Concrete Operational Stage (7 - 11 years) <br />The child begins to reason logically, and organize thoughts coherently, however, they can only think about actual physical objects; they cannot handle abstract reasoning; its also characterized by a loss of egocentric thinking. <br />A child has the ability to master most types of conservation experiments, and begins to understand reversibility. <br />The concrete operational stage is also characterized by the child's ability to coordinate two dimensions of an object simultaneously, arrange structures in sequence, and transpose differences between items in a series.<br />
Seriation<br />The concrete operations that involves ordering stimuli along a quantitative dimension, such as length or height. <br />
Transitivity<br />The ability to logically combine relations to understand certain conclusions.<br />
Neo-Plagetians<br />Argue that Piaget got some things right but others need considerable revision<br />Give more emphasis to how children use attention, memory, and strategies to process information.<br />Believe that a more accurate portrayal of children’s thinking requires attention to strategies, speed at which information is processed, the task involved, & the division of problems into smaller, more precise steps.<br />
Lev Vygotsky had an alternative view to Piaget.<br />
Information Processing<br />Examines how children handle information during middle and late childhood.<br />During these years children dramatically improve their ability to sustain and control attention.<br />Children pay more attention to task relevant stimuli than to salient stimuli.<br />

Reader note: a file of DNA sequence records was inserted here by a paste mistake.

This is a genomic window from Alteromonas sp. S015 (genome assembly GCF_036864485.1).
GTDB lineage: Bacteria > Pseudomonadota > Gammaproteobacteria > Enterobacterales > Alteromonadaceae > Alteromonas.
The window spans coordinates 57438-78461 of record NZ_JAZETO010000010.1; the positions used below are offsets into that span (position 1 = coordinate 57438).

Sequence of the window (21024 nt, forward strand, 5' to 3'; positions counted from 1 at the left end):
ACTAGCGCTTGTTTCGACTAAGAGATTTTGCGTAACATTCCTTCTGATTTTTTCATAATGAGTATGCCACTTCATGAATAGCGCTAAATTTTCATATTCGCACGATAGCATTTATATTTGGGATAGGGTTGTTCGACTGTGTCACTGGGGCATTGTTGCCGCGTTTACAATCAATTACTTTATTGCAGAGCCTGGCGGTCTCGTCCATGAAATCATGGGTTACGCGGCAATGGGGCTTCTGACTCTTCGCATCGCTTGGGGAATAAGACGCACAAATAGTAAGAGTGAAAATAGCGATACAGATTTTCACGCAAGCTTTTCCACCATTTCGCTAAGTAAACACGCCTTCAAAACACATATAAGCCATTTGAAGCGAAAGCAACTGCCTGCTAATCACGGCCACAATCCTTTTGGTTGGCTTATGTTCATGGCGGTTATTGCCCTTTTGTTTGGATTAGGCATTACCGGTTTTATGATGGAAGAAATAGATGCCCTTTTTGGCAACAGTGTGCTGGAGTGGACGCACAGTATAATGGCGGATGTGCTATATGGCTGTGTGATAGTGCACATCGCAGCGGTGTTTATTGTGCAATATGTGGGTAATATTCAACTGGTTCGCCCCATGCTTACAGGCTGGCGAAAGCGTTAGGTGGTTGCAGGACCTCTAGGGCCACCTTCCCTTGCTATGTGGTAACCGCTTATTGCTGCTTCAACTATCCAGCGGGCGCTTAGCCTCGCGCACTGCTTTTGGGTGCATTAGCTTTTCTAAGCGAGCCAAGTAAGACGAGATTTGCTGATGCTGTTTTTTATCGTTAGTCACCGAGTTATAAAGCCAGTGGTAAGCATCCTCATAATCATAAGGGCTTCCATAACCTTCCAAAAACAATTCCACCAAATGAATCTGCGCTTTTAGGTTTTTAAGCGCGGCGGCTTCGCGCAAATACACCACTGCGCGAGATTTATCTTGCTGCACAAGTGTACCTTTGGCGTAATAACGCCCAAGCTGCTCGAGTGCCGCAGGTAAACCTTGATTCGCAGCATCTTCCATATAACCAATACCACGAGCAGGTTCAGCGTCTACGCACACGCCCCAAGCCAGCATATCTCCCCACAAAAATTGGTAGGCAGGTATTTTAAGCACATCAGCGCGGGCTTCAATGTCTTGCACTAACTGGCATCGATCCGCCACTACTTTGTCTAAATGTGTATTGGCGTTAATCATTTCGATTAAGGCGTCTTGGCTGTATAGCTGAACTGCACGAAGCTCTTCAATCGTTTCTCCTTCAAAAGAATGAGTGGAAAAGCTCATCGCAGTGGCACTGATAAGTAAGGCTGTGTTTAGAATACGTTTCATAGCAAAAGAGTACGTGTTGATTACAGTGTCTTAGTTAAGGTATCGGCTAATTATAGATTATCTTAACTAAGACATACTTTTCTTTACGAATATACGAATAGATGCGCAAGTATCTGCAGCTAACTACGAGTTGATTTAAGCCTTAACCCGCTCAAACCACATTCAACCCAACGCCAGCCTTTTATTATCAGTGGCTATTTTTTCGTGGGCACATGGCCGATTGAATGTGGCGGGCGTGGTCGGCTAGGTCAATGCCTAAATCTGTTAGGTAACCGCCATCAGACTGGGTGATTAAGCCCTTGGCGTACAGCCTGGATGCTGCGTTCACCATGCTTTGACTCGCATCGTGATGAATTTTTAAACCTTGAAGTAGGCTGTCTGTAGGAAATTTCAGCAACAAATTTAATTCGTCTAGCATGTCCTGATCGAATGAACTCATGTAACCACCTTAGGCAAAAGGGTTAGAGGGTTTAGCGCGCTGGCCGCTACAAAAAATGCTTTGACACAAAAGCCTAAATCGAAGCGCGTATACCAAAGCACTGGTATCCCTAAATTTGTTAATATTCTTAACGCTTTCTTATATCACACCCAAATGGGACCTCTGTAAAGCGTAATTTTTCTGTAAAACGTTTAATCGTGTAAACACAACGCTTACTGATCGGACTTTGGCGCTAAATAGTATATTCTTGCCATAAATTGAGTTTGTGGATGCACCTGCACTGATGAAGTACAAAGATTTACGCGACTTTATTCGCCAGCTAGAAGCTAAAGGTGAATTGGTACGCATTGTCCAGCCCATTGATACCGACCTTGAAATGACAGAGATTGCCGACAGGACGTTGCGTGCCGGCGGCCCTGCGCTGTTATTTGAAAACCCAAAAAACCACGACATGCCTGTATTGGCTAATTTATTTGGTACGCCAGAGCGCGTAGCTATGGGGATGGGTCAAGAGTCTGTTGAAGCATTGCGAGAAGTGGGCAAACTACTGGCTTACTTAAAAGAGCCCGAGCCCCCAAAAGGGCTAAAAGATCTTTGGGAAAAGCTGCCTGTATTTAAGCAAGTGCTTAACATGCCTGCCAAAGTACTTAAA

Changes in Information Processing<br />These information processes change during middle and late childhood.<br />Memory, Thinking, and <br />Metacognition<br />
Memory<br />Long Term Memory increases<br />Which Reflects Increased Knowledge<br />Knowledge & Expertise influences what is noticed, how information is organized, interpreted & represented. Experts have acquired knowledge in a particular area.<br />Strategies consist of deliberate mental activities to improve the processing of information.<br />
Memory cont’d<br />Fuzzy Trace Theory states that memory is best understood by considering two types of memory representations: (1) verbatim memory trace, and (2) gist. In this theory, older children’s better memory is attributed to the fuzzy traces created by <br /> extracting the gist of <br /> information. <br />